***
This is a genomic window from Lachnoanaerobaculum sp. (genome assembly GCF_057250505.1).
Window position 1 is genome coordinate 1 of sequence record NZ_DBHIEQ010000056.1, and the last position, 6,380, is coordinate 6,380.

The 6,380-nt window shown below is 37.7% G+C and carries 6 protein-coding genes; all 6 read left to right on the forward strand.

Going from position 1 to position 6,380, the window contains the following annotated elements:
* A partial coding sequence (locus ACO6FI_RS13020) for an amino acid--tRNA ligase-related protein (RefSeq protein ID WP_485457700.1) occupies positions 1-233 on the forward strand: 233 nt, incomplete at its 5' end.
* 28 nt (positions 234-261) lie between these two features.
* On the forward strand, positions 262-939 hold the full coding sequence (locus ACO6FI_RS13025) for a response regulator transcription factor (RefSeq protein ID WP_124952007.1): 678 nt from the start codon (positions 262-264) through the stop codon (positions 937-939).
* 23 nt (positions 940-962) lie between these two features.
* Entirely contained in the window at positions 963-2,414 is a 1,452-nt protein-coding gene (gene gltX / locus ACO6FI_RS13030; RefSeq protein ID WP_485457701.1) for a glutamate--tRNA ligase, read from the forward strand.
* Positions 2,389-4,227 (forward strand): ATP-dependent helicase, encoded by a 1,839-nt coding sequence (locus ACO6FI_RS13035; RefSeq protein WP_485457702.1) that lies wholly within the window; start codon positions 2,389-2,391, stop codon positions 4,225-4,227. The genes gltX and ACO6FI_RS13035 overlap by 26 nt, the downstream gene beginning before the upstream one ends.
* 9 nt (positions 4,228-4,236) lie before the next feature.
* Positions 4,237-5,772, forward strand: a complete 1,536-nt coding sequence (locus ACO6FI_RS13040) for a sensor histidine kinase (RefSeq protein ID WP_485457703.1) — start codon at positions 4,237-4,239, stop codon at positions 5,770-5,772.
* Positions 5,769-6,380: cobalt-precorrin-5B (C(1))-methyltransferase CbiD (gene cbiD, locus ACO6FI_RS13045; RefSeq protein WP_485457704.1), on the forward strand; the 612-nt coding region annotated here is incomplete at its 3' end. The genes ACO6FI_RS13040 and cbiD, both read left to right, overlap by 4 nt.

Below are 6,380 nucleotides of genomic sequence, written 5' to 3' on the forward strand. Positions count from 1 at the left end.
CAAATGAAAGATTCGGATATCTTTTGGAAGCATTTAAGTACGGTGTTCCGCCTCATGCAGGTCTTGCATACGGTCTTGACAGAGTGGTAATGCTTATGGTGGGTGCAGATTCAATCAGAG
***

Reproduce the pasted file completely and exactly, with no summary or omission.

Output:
This is a genomic window from Lachnoanaerobaculum sp. (genome assembly GCF_057250505.1).
Window position 1 is genome coordinate 1 of sequence record NZ_DBHIEQ010000056.1, and the last position, 6,380, is coordinate 6,380.

The 6,380-nt window shown below is 37.7% G+C and carries 6 protein-coding genes; all 6 read left to right on the forward strand.

Going from position 1 to position 6,380, the window contains the following annotated elements:
* A partial coding sequence (locus ACO6FI_RS13020) for an amino acid--tRNA ligase-related protein (RefSeq protein ID WP_485457700.1) occupies positions 1-233 on the forward strand: 233 nt, incomplete at its 5' end.
* 28 nt (positions 234-261) lie between these two features.
* On the forward strand, positions 262-939 hold the full coding sequence (locus ACO6FI_RS13025) for a response regulator transcription factor (RefSeq protein ID WP_124952007.1): 678 nt from the start codon (positions 262-264) through the stop codon (positions 937-939).
* 23 nt (positions 940-962) lie between these two features.
* Entirely contained in the window at positions 963-2,414 is a 1,452-nt protein-coding gene (gene gltX / locus ACO6FI_RS13030; RefSeq protein ID WP_485457701.1) for a glutamate--tRNA ligase, read from the forward strand.
* Positions 2,389-4,227 (forward strand): ATP-dependent helicase, encoded by a 1,839-nt coding sequence (locus ACO6FI_RS13035; RefSeq protein WP_485457702.1) that lies wholly within the window; start codon positions 2,389-2,391, stop codon positions 4,225-4,227. The genes gltX and ACO6FI_RS13035 overlap by 26 nt, the downstream gene beginning before the upstream one ends.
* 9 nt (positions 4,228-4,236) lie before the next feature.
* Positions 4,237-5,772, forward strand: a complete 1,536-nt coding sequence (locus ACO6FI_RS13040) for a sensor histidine kinase (RefSeq protein ID WP_485457703.1) — start codon at positions 4,237-4,239, stop codon at positions 5,770-5,772.
* Positions 5,769-6,380: cobalt-precorrin-5B (C(1))-methyltransferase CbiD (gene cbiD, locus ACO6FI_RS13045; RefSeq protein WP_485457704.1), on the forward strand; the 612-nt coding region annotated here is incomplete at its 3' end. The genes ACO6FI_RS13040 and cbiD, both read left to right, overlap by 4 nt.

Below are 6,380 nucleotides of genomic sequence, written 5' to 3' on the forward strand. Positions count from 1 at the left end.
CAAATGAAAGATTCGGATATCTTTTGGAAGCATTTAAGTACGGTGTTCCGCCTCATGCAGGTCTTGCATACGGTCTTGACAGAGTGGTAATGCTTATGGTGGGTGCAGATTCAATCAGAG